Clement says American protectionism 'expanding' and 'cascading'

WASHINGTON - American protectionism is expanding rapidly despite President Barack Obama's commitment to free trade, Industry Minister Tony Clement said Wednesday.

WASHINGTON - American protectionism is expanding rapidly despite President Barack Obama's commitment to free trade, Industry Minister Tony Clement said Wednesday.

The so-called Buy American provisions in Obama's economic stimulus bill are increasingly slamming the door on Canadian companies looking to bid on contracts in the United States, Clement said following a speech to the National Association of Manufacturers.

"What's happened is these provisions seem to be expanding in scope, and they're cascading down the system," said Clement, in Washington to meet with key Obama officials and legislators.

"It seems to be metastasizing a little bit, which is of grave concern to Canada."

The trend continues despite Obama's stated support of free trade, he added.

"The Obama administration is our ally on this. They understand the need to combat protectionism," Clement said.

Much of the money in Obama's US $787 billion stimulus package has gone to state and local officials, however, and Canadian manufacturers have been discovering in recent weeks that those regional governments aren't committed to the principles of the North American Free Trade Agreement.

A caveat added to the stimulus bill as it worked its way through Congress - one that stipulated the United States must not violate its international trade agreements in its enthusiasm to encourage citizens to Buy American - has apparently had no impact.

Ottawa has complained about the snubbing of Canadian companies by U.S. state and municipal governments on some water and sewage treatment projects that were on the receiving end of stimulus funds.

Clement also pointed to pending legislation in Congress that will expand the Buy American provisions to non-stimulus spending in areas that include waste-water management.

He warned that new provision will backfire on the American manufacturers who export about $6 billion in water and wastewater equipment and supplies to Canada.

"If this continues, it's going to be injurious to us, but it's also going to be injurious to them," he said.

The minister said he planned to raise his concerns in meetings with U.S. officials later in the day. Clement meets with Commerce Secretary Gary Locke on Thursday.

About 75 per cent of Canadian firms export their goods to the United States, meaning a looming trade war would spell disaster for many Canuck exporters.

Already there are tensions - Ottawa has complained to the World Trade Organization, for example, about the U.S. country-of-origin food labelling rules. The federal government says those regulations discriminate against Canadian meat producers.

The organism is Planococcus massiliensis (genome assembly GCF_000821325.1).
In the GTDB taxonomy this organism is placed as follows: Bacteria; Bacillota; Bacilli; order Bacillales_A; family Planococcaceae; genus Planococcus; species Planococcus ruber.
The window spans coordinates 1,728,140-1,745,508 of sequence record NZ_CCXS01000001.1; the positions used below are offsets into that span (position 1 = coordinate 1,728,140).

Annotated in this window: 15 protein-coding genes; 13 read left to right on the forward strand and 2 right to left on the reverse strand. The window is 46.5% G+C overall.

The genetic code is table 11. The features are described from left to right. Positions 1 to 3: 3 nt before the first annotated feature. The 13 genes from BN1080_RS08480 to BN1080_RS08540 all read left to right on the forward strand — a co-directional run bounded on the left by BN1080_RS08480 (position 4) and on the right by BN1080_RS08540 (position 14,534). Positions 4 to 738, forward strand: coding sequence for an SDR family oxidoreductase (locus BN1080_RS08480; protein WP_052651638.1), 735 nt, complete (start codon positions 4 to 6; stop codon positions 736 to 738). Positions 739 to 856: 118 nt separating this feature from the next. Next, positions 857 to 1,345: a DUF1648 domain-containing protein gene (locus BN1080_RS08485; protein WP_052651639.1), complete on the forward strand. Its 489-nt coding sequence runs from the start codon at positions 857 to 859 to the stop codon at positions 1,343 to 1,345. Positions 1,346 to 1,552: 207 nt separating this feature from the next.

On more than one occasion on Wednesday, Clement insisted that U.S. protectionism is more damaging to Americans than it is beneficial, though he couldn't explain why it's apparently spreading anyway.

But Ron Kirk, the top U.S. trade representative, said earlier this week that the economic meltdown is making it difficult to convince Americans that free trade is in their best interests.

"Trade is a really tough sell in this environment," Kirk told the U.S. Chamber of Commerce.

Nonetheless, he added, the United States is adopting a "new mentality" on trade that is "more coherent and more resonant" with Americans.

Trade policy must work "for America's working families and businesses," he said.

Rules issued last month by the United States to implement the Buy American provisions direct some state and local governments to buy goods from a group of countries that excludes Canada.

The Canadian Manufacturers and Exporters Association has urged Canadian officials to press U.S. officials about that policy. The organization also wants Canada to threaten retaliatory action.

Clement was lukewarm about the threat by some Canadian municipalities to stop buying American goods in a tit-for-tat, something that could spark a full-out trade skirmish.

"I just don't think we want to go down that road," he said.

Canada is not alone in its frustrations.

British companies are reporting dramatic decreases in U.S. business because of the Buy American provisions.

Some companies have been forced to withdraw from bidding because they cannot meet the state and local government requirements that projects should use only American-made products.

 
 
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